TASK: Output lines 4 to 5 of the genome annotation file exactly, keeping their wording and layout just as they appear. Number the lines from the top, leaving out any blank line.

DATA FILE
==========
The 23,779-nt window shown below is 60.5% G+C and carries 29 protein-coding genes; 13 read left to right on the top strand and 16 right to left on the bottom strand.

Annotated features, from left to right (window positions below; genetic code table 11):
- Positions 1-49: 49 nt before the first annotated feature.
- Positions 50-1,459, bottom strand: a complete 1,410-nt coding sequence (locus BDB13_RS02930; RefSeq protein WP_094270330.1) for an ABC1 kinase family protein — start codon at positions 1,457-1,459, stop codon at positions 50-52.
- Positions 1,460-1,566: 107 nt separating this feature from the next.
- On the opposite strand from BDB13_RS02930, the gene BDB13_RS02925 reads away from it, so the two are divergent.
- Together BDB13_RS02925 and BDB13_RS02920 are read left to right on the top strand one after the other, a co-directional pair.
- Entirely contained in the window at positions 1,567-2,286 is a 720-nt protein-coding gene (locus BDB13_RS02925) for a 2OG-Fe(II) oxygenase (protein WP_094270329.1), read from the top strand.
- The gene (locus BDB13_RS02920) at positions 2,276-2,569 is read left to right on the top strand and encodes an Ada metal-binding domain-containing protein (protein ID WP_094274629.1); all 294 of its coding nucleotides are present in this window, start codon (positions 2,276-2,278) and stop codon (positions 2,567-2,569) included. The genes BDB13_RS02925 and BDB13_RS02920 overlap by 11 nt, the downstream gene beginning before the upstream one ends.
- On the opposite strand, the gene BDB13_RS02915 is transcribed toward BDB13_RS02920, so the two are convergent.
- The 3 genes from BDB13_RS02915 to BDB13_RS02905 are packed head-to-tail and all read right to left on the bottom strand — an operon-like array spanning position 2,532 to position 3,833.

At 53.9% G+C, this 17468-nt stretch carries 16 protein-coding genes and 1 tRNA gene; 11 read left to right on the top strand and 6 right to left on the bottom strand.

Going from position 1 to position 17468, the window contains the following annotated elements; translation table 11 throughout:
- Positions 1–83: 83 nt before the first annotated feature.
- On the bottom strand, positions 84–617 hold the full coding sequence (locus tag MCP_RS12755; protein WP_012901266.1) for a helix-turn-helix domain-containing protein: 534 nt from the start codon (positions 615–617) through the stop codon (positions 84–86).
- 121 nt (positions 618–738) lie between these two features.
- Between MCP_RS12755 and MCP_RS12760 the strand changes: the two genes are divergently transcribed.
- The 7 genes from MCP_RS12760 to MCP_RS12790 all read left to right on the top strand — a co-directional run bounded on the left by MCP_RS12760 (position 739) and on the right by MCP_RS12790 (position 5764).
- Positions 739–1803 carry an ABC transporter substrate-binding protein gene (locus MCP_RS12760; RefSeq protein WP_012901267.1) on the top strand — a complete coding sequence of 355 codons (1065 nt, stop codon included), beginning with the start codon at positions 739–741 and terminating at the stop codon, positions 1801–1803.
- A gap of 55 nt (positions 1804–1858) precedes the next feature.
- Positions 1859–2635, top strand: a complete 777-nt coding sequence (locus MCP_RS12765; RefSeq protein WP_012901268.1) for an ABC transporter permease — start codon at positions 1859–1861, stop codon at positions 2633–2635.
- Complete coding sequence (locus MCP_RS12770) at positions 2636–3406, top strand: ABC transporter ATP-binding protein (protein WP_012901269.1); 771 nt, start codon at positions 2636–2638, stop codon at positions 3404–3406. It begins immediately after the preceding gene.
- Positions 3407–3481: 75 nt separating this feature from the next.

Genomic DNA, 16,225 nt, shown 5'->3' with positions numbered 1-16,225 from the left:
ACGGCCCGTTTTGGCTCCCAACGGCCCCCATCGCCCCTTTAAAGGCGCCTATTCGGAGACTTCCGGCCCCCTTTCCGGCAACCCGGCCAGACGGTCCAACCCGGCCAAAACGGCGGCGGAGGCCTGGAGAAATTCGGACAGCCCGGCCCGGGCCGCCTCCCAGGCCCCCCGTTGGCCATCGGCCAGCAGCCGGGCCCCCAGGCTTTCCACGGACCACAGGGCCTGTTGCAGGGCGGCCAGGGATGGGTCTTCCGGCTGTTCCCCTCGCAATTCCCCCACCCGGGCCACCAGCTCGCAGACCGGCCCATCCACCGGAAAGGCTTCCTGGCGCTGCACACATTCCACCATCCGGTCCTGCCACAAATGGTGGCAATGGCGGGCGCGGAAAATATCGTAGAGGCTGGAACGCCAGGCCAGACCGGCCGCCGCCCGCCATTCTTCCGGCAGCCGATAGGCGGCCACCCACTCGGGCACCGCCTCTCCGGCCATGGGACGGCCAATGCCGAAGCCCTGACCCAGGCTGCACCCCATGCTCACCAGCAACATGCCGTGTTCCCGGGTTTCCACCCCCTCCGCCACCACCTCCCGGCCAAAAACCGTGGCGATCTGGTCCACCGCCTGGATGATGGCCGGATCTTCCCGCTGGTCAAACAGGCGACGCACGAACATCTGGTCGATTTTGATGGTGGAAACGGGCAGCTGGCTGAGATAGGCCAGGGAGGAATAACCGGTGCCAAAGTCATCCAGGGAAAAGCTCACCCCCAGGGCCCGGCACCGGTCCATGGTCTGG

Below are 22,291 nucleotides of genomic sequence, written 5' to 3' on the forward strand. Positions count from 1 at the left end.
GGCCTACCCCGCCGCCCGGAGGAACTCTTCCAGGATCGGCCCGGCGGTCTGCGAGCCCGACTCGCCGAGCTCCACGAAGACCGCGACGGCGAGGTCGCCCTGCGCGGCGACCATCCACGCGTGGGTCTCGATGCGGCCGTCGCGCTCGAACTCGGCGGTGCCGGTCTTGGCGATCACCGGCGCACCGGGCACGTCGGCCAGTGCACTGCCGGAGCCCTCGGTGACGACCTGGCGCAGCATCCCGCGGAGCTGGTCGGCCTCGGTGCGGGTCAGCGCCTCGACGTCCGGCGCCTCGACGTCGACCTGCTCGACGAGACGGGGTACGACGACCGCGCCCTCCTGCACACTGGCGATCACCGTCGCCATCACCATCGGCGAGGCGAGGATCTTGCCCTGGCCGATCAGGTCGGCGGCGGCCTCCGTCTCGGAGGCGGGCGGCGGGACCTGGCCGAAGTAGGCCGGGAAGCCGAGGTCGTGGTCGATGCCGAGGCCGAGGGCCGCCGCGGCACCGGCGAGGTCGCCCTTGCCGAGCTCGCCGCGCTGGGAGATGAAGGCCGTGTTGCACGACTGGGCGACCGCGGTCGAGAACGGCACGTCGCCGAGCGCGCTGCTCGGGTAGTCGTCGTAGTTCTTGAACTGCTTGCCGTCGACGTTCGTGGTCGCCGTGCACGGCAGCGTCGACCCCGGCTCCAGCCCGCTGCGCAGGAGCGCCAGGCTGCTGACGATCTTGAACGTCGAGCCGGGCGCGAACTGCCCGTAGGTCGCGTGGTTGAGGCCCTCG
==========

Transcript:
- Positions 50-1,459, bottom strand: a complete 1,410-nt coding sequence (locus BDB13_RS02930; RefSeq protein WP_094270330.1) for an ABC1 kinase family protein — start codon at positions 1,457-1,459, stop codon at positions 50-52.
- Positions 1,460-1,566: 107 nt separating this feature from the next.